2. Patients should drink adequate fluids about 3 litres (atleast 8 glasses of fluids) daily.
  3. Fluid input & urinary output monitoring to assess kidney function
  4. Anti-inflammatory therapy e.g. NSAIDS and anti emetics
    Ampicillin IV 1g 4-6 hrs for 14/7 plus gentamycin 2.5mg/kg iv/im 8 hourly for 7 days
    Cotrimoxazole and aminoglycosides are effective
    Or amoxicillin 500mg tds for 10-14 days
  5. Ensure perianal hygiene and ensure complete emptying of the bladder
  6. Daily weighing-to determine adequate hydration and any abnormal increase in weight must be  reported

Chronic pyelonephritis

This occurs due vesicoureteral reflux ( back flow of urine from the bladder to the ureters allowing spread of infection upwards to the kidneys. The condition is also called reflux nephropathy
Progressive damage of renal papillae and collecting ducts led to renal failure and hypertension. congenital abnormality on the insertion of ureters to the bladder predispose to the condition. It leads to small kidney, scaring of the kidneys and clubbing of the calyces.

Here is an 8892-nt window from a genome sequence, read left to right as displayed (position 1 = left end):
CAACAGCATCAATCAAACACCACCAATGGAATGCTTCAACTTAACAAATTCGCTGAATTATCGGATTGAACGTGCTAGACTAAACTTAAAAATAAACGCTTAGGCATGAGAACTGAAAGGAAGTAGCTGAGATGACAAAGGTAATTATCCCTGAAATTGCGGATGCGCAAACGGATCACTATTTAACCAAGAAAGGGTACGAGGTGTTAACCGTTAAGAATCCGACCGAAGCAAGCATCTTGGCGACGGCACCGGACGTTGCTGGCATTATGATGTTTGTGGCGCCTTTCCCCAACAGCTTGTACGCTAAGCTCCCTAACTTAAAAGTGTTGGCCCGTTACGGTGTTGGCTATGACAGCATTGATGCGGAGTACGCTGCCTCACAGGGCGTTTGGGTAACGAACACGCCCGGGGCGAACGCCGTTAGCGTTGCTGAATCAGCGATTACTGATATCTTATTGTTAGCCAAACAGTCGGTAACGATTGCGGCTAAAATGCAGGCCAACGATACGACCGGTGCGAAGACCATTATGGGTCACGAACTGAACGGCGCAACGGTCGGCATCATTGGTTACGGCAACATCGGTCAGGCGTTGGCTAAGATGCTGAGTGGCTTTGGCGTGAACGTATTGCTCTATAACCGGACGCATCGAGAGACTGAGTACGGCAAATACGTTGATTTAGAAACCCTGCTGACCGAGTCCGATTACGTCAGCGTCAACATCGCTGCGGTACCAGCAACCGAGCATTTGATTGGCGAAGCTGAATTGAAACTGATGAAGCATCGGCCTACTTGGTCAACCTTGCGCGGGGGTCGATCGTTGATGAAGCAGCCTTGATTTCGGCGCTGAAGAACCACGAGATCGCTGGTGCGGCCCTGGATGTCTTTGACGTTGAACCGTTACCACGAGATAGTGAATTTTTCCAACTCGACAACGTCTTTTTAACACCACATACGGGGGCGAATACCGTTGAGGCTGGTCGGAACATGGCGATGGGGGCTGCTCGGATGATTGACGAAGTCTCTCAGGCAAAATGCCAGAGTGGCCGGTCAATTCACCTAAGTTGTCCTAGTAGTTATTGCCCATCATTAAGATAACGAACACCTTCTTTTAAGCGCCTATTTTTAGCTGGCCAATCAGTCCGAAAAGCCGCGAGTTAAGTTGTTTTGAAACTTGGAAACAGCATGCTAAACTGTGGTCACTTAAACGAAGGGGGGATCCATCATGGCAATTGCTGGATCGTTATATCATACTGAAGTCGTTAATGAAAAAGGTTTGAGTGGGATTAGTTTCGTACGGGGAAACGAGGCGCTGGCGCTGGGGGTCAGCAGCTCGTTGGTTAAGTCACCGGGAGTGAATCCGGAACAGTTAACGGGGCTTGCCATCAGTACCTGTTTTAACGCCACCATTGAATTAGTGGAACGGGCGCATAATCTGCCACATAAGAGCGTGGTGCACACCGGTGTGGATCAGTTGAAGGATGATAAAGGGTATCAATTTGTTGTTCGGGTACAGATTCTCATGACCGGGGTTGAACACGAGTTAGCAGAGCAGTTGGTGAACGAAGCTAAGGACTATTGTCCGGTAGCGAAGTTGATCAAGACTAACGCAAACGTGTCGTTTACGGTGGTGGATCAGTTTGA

It clinical presents with bacteriuria, hypertension, flunk tenderness, septic shock, dizziness fainting and signs of renal insuficiency

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5 thoughts on “Urinary Tract Infections”

  1. It’s so so wonderful to read on this platform so try to add some details of nursing process and differential diagnosis.
    Notice about nurse patient relationship